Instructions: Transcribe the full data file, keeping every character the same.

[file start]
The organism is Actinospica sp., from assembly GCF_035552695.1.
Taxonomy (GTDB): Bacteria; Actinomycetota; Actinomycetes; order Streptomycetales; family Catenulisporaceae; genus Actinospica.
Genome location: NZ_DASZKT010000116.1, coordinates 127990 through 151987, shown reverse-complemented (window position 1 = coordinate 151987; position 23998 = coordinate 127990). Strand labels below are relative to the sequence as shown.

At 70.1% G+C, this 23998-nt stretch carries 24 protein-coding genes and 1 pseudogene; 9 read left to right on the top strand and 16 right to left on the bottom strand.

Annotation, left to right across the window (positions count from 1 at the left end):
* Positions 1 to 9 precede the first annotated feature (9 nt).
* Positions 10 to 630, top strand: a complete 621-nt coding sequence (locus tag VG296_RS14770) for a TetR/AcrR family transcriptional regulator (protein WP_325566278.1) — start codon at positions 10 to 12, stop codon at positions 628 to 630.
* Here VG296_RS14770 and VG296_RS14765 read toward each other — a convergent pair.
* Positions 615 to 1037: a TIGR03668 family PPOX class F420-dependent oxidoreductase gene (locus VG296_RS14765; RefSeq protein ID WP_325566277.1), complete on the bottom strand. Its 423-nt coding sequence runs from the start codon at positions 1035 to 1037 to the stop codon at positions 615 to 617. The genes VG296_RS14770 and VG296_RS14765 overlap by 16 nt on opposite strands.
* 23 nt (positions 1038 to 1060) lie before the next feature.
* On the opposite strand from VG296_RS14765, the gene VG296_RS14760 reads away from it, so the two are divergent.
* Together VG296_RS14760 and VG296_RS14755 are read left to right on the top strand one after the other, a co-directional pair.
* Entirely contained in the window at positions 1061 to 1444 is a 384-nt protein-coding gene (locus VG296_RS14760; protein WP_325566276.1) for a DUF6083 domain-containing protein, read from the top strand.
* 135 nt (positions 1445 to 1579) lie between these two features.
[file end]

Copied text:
The organism is Actinospica sp., from assembly GCF_035552695.1.
Taxonomy (GTDB): Bacteria; Actinomycetota; Actinomycetes; order Streptomycetales; family Catenulisporaceae; genus Actinospica.
Genome location: NZ_DASZKT010000116.1, coordinates 127990 through 151987, shown reverse-complemented (window position 1 = coordinate 151987; position 23998 = coordinate 127990). Strand labels below are relative to the sequence as shown.

At 70.1% G+C, this 23998-nt stretch carries 24 protein-coding genes and 1 pseudogene; 9 read left to right on the top strand and 16 right to left on the bottom strand.

Annotation, left to right across the window (positions count from 1 at the left end):
* Positions 1 to 9 precede the first annotated feature (9 nt).
* Positions 10 to 630, top strand: a complete 621-nt coding sequence (locus tag VG296_RS14770) for a TetR/AcrR family transcriptional regulator (protein WP_325566278.1) — start codon at positions 10 to 12, stop codon at positions 628 to 630.
* Here VG296_RS14770 and VG296_RS14765 read toward each other — a convergent pair.
* Positions 615 to 1037: a TIGR03668 family PPOX class F420-dependent oxidoreductase gene (locus VG296_RS14765; RefSeq protein ID WP_325566277.1), complete on the bottom strand. Its 423-nt coding sequence runs from the start codon at positions 1035 to 1037 to the stop codon at positions 615 to 617. The genes VG296_RS14770 and VG296_RS14765 overlap by 16 nt on opposite strands.
* 23 nt (positions 1038 to 1060) lie before the next feature.
* On the opposite strand from VG296_RS14765, the gene VG296_RS14760 reads away from it, so the two are divergent.
* Together VG296_RS14760 and VG296_RS14755 are read left to right on the top strand one after the other, a co-directional pair.
* Entirely contained in the window at positions 1061 to 1444 is a 384-nt protein-coding gene (locus VG296_RS14760; protein WP_325566276.1) for a DUF6083 domain-containing protein, read from the top strand.
* 135 nt (positions 1445 to 1579) lie between these two features.